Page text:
By the Numbers: Bad Things Happen; June 2002; Scientific American Magazine; by Rodger Doyle; 1 Page(s)
The blue-collar middle class in the U.S. was built on manufacturing production jobs, but their number has dwindled. In major cities of the North, as the chart shows, the decline has been particularly steep. Furthermore, pay for these jobs, unlike that for highly skilled workers such as engineers, has declined relative to the national average. Several decades ago the typical production-line job did not require advanced skills but was unionized and so paid at or above the average. By 1997, however, production-line pay dropped below the average in most areas of the U.S., except where unions were still strong, such as in Detroit.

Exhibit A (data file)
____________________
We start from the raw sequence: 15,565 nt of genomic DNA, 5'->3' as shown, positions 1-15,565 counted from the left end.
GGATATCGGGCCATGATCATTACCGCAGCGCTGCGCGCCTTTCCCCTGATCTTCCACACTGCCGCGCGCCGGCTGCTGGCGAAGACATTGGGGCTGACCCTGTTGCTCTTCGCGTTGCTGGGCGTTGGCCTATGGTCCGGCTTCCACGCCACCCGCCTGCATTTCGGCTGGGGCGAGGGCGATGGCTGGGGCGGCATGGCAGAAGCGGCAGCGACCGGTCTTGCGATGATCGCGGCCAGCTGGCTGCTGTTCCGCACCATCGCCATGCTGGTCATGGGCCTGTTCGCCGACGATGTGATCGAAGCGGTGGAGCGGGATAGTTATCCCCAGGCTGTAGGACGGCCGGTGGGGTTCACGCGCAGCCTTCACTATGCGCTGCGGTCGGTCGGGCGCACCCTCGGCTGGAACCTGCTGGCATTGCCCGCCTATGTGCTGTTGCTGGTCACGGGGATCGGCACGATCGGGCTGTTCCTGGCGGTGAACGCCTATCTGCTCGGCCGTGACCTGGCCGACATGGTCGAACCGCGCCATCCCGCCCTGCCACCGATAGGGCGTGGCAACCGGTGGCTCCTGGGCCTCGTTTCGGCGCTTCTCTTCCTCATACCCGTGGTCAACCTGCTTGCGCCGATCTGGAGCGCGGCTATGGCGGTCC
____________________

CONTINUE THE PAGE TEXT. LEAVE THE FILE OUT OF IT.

As manufacturing jobs dried up and older workers took early retirement, young people, instead of becoming assemblers or machine operators, became janitors and waiters. Such service-sector positions generally paid less than production work. The better-paying jobs were in hard-to-reach suburbs.